President Hamid Karzai on Thursday blamed a U.S. soldier for ignorantly burning copies of the Koran at a NATO base, an accusation that could trigger more protests across Afghanistan.

Demonstrations against the burning of copies of Islam's most holy book drew thousands of angry Afghans to the streets, chanting Death to America! for the third consecutive day in violence that has killed 11 people including two foreign troops and wounded many more.

President Barack Obama sent a letter to Karzai apologizing for the burning of the Korans at the sprawling Bagram airbase. Obama told Karzai the incident was not intentional.

The letter, which the White House said was a follow-up to a phone call earlier this week between the two leaders to discuss a long-term partnership between Washington and Kabul, was delivered to Karzai by U.S. Ambassador Ryan Crocker.

The Koran burnings could make it even harder for U.S.-led NATO forces to win the hearts and minds of Afghans and bring the Taliban to the negotiating table ahead of the withdrawal of foreign combat troops by the end of 2014.

Karzai said the American officer had acted out of ignorance and with poor understanding of the Koran's importance, a presidential statement said.

Karzai's office said an investigation into the Koran burning would most likely be concluded later Thursday.

Protests could swell Friday if mosque preachers focus on the incident, and stir up anti-American feelings, as they have done after similar incidents in the past on the Muslim holy day.

The Taliban also urged security forces to turn their guns on the foreign infidel invaders, it said on its site shahamat-english.com.

An Afghan soldier shot dead two NATO soldiers during a protest at a base in Nangarhar province, local officials and western military sources said.

NATO confirmed a man in Afghan army uniform killed two of its troops in the east, but declined to say if the shooting was connected to the protests.

Muslims consider the Koran the literal word of God and treat each book with deep reverence. Desecration is considered one of the worst forms of blasphemy and there could be further trouble Friday when congregational prayers are held.

A small protest of around 500 people also turned violent in the capital Kabul, with gunfire crackling above the city as police and plain-clothed intelligence officers charged demonstrators wearing bandanas and hurling rocks and sticks, firing low above their heads and sending them fleeing.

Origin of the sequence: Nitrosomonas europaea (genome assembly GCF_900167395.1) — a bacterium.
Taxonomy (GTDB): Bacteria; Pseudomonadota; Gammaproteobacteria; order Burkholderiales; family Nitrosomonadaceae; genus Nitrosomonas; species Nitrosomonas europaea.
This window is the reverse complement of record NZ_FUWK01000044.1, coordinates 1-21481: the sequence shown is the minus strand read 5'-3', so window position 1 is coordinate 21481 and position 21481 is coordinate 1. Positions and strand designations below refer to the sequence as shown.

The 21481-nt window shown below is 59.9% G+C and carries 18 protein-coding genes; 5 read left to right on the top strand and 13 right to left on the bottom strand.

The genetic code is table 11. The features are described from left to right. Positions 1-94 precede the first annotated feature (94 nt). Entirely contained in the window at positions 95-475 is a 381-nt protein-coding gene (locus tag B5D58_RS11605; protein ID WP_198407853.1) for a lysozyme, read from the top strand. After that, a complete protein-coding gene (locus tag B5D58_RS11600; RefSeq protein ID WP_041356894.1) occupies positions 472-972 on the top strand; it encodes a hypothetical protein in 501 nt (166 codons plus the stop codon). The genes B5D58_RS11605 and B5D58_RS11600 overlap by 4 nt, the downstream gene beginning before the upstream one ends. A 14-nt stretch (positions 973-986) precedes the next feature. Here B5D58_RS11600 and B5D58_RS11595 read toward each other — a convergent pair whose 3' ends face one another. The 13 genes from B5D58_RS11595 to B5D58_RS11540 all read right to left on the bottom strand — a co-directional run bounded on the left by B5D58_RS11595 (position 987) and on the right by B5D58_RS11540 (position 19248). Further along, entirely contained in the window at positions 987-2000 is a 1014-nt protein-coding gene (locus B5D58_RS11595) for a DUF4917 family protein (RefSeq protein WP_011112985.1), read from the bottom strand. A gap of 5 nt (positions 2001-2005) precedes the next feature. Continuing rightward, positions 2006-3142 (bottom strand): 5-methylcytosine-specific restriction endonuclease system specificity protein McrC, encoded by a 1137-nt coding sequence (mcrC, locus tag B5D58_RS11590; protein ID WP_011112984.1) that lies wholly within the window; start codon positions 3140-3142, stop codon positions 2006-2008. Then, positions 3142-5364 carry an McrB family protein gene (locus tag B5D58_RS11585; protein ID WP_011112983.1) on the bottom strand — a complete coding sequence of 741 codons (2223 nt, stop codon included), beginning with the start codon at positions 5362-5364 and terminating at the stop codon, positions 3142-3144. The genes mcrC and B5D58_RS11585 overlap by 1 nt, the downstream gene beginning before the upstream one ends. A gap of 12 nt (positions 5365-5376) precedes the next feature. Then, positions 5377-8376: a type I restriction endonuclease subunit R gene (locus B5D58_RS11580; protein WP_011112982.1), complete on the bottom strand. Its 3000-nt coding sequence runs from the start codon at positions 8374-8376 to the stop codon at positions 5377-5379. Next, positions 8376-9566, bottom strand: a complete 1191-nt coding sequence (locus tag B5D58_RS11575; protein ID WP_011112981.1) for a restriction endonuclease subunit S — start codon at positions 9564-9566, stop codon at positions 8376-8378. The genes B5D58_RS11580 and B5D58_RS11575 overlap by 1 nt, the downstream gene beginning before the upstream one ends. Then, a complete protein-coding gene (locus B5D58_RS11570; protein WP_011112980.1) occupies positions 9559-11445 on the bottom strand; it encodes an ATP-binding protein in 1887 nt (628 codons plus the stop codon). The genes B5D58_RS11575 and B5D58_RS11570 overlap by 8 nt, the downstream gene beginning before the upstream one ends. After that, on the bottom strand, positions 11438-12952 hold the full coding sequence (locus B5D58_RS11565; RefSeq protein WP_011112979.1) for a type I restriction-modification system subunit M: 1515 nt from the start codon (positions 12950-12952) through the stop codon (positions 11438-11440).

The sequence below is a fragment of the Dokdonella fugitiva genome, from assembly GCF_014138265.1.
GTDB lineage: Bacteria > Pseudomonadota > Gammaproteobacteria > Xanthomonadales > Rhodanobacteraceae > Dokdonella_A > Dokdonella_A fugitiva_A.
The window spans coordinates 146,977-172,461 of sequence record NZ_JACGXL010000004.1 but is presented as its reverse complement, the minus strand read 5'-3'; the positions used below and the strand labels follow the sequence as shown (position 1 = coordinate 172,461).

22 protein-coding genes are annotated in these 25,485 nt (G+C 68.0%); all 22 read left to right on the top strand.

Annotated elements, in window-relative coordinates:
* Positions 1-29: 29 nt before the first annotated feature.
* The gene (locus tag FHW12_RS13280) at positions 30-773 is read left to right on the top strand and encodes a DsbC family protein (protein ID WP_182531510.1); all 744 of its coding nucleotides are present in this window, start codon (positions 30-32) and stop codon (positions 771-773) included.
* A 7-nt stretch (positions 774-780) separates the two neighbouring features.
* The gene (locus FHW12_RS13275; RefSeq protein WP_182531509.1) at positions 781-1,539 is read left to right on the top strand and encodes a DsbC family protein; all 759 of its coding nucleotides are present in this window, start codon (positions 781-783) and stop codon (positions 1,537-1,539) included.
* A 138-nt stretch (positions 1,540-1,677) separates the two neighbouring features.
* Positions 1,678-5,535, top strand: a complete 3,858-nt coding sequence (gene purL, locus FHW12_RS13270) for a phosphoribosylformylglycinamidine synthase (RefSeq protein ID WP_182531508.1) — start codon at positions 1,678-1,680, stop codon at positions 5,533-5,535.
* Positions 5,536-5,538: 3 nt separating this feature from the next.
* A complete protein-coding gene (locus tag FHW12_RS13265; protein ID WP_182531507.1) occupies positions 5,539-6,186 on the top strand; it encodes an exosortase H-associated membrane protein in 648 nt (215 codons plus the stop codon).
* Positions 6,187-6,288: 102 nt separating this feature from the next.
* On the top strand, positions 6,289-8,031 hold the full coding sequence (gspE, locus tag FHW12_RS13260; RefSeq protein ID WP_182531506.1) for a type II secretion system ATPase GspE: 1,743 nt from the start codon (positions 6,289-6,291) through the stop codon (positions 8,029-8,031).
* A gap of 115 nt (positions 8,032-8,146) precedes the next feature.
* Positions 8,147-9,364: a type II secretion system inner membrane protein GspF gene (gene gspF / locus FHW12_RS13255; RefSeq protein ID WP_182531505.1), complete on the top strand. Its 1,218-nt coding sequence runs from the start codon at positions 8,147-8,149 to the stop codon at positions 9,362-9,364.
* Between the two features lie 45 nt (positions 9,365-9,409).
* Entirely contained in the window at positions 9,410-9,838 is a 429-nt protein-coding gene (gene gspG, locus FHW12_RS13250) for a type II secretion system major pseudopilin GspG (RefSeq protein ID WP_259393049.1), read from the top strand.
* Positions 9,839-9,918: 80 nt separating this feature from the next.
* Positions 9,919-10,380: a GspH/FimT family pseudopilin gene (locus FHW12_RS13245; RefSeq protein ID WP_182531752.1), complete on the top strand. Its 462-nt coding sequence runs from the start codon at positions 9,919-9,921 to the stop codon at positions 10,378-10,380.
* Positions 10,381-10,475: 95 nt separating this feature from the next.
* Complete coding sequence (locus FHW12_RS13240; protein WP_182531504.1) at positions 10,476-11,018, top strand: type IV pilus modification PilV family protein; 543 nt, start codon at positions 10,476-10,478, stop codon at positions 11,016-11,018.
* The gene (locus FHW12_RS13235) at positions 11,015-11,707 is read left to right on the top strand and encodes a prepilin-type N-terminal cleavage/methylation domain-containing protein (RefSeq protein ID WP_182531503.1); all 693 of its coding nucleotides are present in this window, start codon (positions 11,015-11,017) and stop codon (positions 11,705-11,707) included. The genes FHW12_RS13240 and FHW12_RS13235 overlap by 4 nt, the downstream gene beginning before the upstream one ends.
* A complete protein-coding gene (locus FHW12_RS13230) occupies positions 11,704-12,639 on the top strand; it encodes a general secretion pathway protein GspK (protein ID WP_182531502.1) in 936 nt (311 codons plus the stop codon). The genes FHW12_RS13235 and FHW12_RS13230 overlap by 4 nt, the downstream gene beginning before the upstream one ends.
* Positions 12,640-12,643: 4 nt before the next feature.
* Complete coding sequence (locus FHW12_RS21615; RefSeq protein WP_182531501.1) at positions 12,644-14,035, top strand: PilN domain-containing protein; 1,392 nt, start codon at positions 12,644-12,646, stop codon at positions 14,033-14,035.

A wounded youth lay on the frozen asphalt on a road, blood pouring from his side. Crouched over and cradling him, a relative appealed to the government to not hurt its own people.

Ministry of the Interior! Don't you see we are fighting NATO? said the man, who did not give his name.

Masked men sped by on a motorcycle blasting a battle song played by the Taliban insurgency, while police in machine gun-mounted pick-up trucks picked up the wounded.

Our brave people must target the military bases of the invaders, their military convoys and their invader forces, read an e-mailed Taliban statement released by the insurgency's spokesman Zabihullah Mujahid.

They have to kill them (Westerners), beat them and capture them to give them a lesson to never dare desecrate the holy Koran again.

FOREIGN BASES ATTACKED

Most Westerners were already confined to their heavily fortified compounds, including within the sprawling U.S. embassy complex and nearby embassies in central Kabul.

Around 400 protesters hurled rocks and set fire to cars at a Norwegian-led military base in Faryab province on the Turkmen border, which is centre for around 500 soldiers and civilians from Norway, Latvia, Macedonia, Iceland and the United States.

Twelve protesters were wounded in the attack, the head of the regional hospital Abdul Alim said, but Norway's ambassador to Kabul, Tore Hattrem, told Reuters no one was hurt and there was minimal damage.

A small number of protesters in the eastern Kapisa province took aim at the French military base there, though police deterred them successfully, its police chief Abdul Hamid said.

The anger could complicate efforts by U.S. and NATO forces to reach agreement with the Afghan government on a strategic pact that would allow a sharply reduced number of Western troops to stay in the country, well beyond their combat exit deadline, to oversee Afghan forces.

Underscoring these concerns, hundreds of students in Jalalabad rejected any strategic pact with the United States, saying they would take up jihad if one were sealed.

The U.S. government and the American commander of NATO-led forces in Afghanistan apologised for the burnings after Afghan labourers found charred copies of the Koran while collecting rubbish at Bagram.

Martine van Bijlert, from the Afghanistan Analysts Network (AAN), said the demonstrations were a combination of religious outrage, pent-up frustration over economic and security conditions, and groups wanting to stir trouble.

There have been different kinds of outrage. One is the bewilderment felt by many Afghans, and foreigners, that after ten years of efforts in Afghanistan there was apparently still no understanding of how inflammatory mistakes like that are made, van Bijlert said on the AAN website.

Second, there is the pent-up anger and frustration with the international military, but also with life in general.

(Additional reporting by Mohammad Hamid in KUNDUZ, Rafiq Shirzad in JALALABAD, Akram Walizada and Omar Sobhani in KABUL, Elyas Wahdat and Obaidullah in LOGAR, Writing by Amie Ferris-Rotman and Rob Taylor; Editing by Michael Georgy and Ed Lane)